When Franklin D. Roosevelt became the president of the United States in 1933, the nation’s economy was in a state of turmoil. Industrial production slowed to about half its level prior to the depression, agricultural and other prices of goods fell to half of their previous value, and unemployment jumped to 25 percent.In March 1933 Roosevelt outlined a set of steps designed to stop deflation of prices and stocks and foreclosures (when the bank repossess property) and to put millions of people to work through government programs. Thefirst was emergency policies and programs tried to stabilize the national economy. The second, begun in the mid-1930s, which was a set of broader social well being steps designed to fight the poverty rate and provide safety to the economy.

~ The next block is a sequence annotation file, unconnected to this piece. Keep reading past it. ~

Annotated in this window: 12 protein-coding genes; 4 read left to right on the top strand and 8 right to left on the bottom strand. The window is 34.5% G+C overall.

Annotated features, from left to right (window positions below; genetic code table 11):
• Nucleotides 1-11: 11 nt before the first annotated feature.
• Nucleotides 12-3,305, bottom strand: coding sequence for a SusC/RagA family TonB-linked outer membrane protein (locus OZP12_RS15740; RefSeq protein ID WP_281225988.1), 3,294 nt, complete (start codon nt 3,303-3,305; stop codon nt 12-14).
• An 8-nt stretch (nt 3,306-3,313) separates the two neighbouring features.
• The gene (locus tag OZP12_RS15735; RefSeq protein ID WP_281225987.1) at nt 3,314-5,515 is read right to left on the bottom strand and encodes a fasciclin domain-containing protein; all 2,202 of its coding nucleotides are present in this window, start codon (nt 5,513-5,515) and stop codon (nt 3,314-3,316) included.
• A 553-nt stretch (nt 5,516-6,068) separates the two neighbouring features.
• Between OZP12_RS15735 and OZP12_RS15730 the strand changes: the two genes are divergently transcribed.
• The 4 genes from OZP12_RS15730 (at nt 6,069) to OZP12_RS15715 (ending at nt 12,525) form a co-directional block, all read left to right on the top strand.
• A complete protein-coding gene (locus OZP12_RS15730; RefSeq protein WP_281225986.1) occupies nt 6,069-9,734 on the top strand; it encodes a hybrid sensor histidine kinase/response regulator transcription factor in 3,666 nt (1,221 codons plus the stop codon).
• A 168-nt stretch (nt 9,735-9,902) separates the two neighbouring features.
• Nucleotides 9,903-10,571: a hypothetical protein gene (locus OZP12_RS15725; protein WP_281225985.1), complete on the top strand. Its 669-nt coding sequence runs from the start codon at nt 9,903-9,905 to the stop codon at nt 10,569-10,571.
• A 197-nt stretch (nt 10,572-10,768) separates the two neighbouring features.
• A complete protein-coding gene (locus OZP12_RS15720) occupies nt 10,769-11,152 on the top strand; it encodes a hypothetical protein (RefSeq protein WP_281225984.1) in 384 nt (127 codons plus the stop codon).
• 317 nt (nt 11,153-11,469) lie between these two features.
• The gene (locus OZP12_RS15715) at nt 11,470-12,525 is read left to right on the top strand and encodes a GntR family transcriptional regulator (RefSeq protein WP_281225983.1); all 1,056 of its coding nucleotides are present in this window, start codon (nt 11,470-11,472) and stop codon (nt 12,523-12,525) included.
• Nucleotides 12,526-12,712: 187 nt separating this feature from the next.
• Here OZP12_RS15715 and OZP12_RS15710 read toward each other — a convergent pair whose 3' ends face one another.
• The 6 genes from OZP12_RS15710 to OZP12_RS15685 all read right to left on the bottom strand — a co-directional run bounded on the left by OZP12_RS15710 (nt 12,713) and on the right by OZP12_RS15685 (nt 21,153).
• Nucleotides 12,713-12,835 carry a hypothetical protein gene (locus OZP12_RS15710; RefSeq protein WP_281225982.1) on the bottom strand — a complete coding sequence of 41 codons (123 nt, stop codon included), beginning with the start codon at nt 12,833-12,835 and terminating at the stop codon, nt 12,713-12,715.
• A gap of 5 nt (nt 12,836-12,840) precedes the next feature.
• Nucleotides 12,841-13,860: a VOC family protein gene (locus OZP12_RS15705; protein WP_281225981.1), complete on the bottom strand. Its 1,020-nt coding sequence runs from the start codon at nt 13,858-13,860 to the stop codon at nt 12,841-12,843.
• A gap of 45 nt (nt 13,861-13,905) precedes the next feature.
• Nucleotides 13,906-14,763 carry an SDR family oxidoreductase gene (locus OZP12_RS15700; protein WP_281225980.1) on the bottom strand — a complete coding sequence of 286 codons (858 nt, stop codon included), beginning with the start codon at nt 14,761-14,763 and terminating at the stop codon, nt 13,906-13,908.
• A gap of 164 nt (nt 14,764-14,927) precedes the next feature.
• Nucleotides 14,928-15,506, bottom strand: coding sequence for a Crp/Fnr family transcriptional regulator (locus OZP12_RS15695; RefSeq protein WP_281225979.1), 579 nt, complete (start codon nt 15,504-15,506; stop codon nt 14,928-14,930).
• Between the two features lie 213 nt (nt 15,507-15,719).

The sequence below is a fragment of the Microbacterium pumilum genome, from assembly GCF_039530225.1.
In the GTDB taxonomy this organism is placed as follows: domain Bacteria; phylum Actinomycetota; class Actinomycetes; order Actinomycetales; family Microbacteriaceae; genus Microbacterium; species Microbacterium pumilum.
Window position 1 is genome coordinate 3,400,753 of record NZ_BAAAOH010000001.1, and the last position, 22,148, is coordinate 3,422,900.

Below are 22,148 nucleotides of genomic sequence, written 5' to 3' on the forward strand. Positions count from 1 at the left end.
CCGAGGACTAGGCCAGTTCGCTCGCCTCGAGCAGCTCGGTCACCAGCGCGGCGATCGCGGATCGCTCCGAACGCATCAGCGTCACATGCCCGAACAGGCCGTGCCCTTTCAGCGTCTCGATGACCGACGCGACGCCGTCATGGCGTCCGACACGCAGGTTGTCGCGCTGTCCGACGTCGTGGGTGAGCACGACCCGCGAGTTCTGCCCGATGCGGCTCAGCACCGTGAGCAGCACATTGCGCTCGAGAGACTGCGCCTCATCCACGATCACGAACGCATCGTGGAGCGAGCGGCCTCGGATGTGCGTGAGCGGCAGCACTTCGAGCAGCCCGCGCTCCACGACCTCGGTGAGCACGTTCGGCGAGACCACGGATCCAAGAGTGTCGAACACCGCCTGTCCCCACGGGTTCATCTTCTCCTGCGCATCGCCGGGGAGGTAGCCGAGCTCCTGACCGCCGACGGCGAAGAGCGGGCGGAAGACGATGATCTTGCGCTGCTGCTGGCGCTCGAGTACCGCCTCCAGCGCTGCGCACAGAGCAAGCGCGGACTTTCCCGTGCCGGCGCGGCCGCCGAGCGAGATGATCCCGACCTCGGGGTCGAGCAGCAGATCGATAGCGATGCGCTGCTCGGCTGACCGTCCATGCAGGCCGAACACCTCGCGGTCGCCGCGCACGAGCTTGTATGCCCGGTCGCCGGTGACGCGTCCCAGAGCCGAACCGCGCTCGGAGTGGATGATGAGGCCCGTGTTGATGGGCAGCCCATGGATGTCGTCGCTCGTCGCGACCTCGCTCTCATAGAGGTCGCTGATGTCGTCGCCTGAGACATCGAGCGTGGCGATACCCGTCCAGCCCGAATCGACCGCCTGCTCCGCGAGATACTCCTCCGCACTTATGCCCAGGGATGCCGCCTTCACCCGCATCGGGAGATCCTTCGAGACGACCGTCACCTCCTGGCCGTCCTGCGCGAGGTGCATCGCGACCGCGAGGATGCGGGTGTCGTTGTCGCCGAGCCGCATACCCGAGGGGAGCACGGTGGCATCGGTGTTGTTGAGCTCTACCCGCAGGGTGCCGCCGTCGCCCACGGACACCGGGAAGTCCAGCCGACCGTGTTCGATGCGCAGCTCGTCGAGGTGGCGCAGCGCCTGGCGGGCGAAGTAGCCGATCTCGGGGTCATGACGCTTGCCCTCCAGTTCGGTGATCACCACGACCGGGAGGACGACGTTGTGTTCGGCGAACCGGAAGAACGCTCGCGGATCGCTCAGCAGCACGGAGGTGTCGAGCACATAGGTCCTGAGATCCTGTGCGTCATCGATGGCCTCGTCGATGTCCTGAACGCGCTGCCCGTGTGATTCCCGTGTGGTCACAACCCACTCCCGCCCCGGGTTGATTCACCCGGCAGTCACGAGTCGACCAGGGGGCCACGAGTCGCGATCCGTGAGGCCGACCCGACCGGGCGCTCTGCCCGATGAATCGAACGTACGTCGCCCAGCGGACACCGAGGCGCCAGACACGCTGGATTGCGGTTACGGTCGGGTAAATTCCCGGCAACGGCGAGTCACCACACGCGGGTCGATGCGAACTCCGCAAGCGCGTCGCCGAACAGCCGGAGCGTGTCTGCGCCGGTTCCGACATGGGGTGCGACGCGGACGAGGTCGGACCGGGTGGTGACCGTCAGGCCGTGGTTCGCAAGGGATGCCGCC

One of thefirst New Deal steps to take place was the National Industrial Recovery Act, which started the National Recovery Administration (NRA). The law enabled businesses to work together to fix prices and stocks while protecting workers by setting minimum wages and allowing collective bargaining. Two other early programs, the Civilian Conservation Corps and the Public Works Administration, employed many people while helping to improve the nation’s economy. With the huge support of the American people, Roosevelt created the second part of the New Deal, which would build thefirst phase of the modern welfare system. The Works Progress Administration employed 8 million Americans between 1935 and 1942 in building roads, schools, airports, and other public facilities.